He was born at Limone sul Garda, Brescia, Italy, into a family of cultivators employed by one of the rich local proprietors. Luigi and Domenica, his parents, were very attached to Daniel, being the fourth of eight children, but the only one to survive to adulthood: all the others died young, six of them in their infancy. Because of this tragedy, the family formed a very close unit, rich in faith and human values, but poor in material things. This poverty is the reason that Daniel went away to school in Verona, at the Institute founded by Father Nicola Mazza. During the years spent in Verona, Daniel discovered his calling to the priesthood, and completed his studies of Philosophy and Theology. Above all he was is entranced by the mission to Central Africa, drawn by the descriptions of the missionaries who returned from there to the Fr. Mazza's Institute. On 31 December 1854, the year of the proclamation of the Immaculate Conception of Mary, Daniel was ordained a priest by Blessed John N. Tschiderer, Bishop of Trent. Three years later he left for Africa along with five other missionaries of the Mazza Institute. He also had the blessing of his mother Domenica, who finally tells him: “Go, Daniel, and may the Lord bless you”.
After a journey of four months, the missionary expedition that included Comboni reached Khartoum, capital of the Sudan. The impact of this first face-to-face encounter with Africa was tremendous, Daniel was immediately made aware of the multiple difficulties that were part of his new mission. But labours, unbearable climate, sickness, the deaths of several of his young fellow-missionaries, the poverty and dereliction of the population, only served to drive him forward, never dreaming of giving up what he has taken on with such great enthusiasm. From the mission of Holy Cross he wrote to his parents: “We will have to labour hard, to sweat, to die: but the thought that one sweats and dies for love of Jesus Christ and the salvation of the most abandoned souls in the world, is far too sweet for us to desist from this great enterprise”.
After witnessing at the death of one of his missionary companions, Daniel, far from being discouraged, felt an interior confirmation of his decision to carry on in the mission, as he wrote: “O Nigrizia o morte!”—"Either Africa, or death".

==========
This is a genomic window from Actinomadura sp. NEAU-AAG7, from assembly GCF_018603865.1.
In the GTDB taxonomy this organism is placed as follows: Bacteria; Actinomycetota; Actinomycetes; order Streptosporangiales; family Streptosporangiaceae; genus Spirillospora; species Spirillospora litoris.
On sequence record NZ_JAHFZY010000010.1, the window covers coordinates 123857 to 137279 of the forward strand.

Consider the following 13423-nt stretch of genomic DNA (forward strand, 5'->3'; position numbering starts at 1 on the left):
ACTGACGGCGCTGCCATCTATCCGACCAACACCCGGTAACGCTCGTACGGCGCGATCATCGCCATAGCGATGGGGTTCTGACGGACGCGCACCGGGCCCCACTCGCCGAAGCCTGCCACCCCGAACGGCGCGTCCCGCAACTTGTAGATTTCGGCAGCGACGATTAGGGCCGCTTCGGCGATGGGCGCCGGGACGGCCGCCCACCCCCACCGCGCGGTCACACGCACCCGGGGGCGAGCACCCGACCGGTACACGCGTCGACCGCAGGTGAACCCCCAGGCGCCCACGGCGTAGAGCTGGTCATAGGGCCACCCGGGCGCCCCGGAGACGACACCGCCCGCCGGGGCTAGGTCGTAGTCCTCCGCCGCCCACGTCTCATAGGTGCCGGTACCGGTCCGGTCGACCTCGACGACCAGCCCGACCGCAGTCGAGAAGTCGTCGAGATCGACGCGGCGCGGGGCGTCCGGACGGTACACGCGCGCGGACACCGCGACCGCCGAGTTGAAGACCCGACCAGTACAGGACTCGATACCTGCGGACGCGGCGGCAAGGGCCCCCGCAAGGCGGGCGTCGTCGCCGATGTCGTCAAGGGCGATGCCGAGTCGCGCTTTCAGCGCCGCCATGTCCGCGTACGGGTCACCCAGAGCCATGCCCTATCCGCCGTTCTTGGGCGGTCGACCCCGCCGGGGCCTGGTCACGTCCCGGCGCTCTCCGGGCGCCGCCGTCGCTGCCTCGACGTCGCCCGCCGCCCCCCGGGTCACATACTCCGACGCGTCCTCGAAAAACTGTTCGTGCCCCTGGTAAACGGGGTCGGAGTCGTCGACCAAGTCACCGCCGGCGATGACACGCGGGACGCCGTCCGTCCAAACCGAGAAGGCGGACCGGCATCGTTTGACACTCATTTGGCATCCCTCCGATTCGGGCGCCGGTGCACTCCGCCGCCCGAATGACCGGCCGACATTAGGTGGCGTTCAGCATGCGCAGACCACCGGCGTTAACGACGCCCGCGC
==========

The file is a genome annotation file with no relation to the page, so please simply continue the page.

It is still Africa and its peoples that drove Comboni, when he returned to Italy, to work out a fresh missionary strategy. In 1864, while praying at the Tomb of Saint Peter in Rome, Daniel was struck by an inspiration that led to the drawing up of his "Plan for the Rebirth of Africa", a missionary project that can be summed up in an expression which is itself the indication of his boundless trust in the human and religious capacities of the African peoples: “Save Africa through Africa”.
In spite of all the problems and misunderstandings faced, Daniel strove to drive home his intuition: that European society and the Church were called to become much more concerned with the mission of Central Africa. He undertook a tireless round of missionary appeals throughout Europe, begging for spiritual and material aid for the African missions from Kings and Queens, Bishops and nobles, as well as from the poor, simple people. As a tool for missionary animation he launched a missionary magazine, the first in Italy.
His faith in the Lord and trust for Africa lead him to establish, in 1867 and 1872 respectively, two missionary Institutes of men and of women: these become known more widely as the "Comboni Missionaries" and the "Comboni Missionary Sisters", also known as the "Verona Fathers and Sisters". With unusual courage for those days, he was the first to bring missionary Sisters into the work in Central Africa.
Daniel took part in the First Vatican Council as the theologian of the Bishop of Verona, and was able to get 70 Bishops to sign a petition for the evangelisation of Central Africa: Postulatum pro Nigris Africæ Centralis.
On 2 July 1877, Comboni was named Vicar Apostolic of Central Africa, and ordained Bishop in August of 1877: this was seen as a confirmation that his ideas and his activities, which were considered by some to be foolhardy, if not crazy, were recognised as truly effective means for the proclamation of the Gospel and the liberation of the African continent.
In 1877 and 1878 he and the missionaries in Africa were tormented in body and spirit by the tragedy of a drought, followed by mass starvation that was considered without precedent. The local population was halved, and the missionary personnel and their activities reduced almost to nothing.
In 1880, with unflagging determination, Bishop Comboni traveled to Africa for the eighth and final time, to stand alongside his missionaries: intent, also, on continuing the struggle against the pernicious Slave Trade, and on consolidating the missionary activity carried out by Africans themselves. Just one year later, overwhelmed by his labours, by many deaths in quick succession among his collaborators, and by a wave of calumnies and accusations that were a bitter burden, the great missionary fell sick himself. On 10 October 1881, only 50 years old, he died in Khartoum, among his people. But he was aware that his missionary work would not end with him: “I am dying”, he says, “but my work will not die”.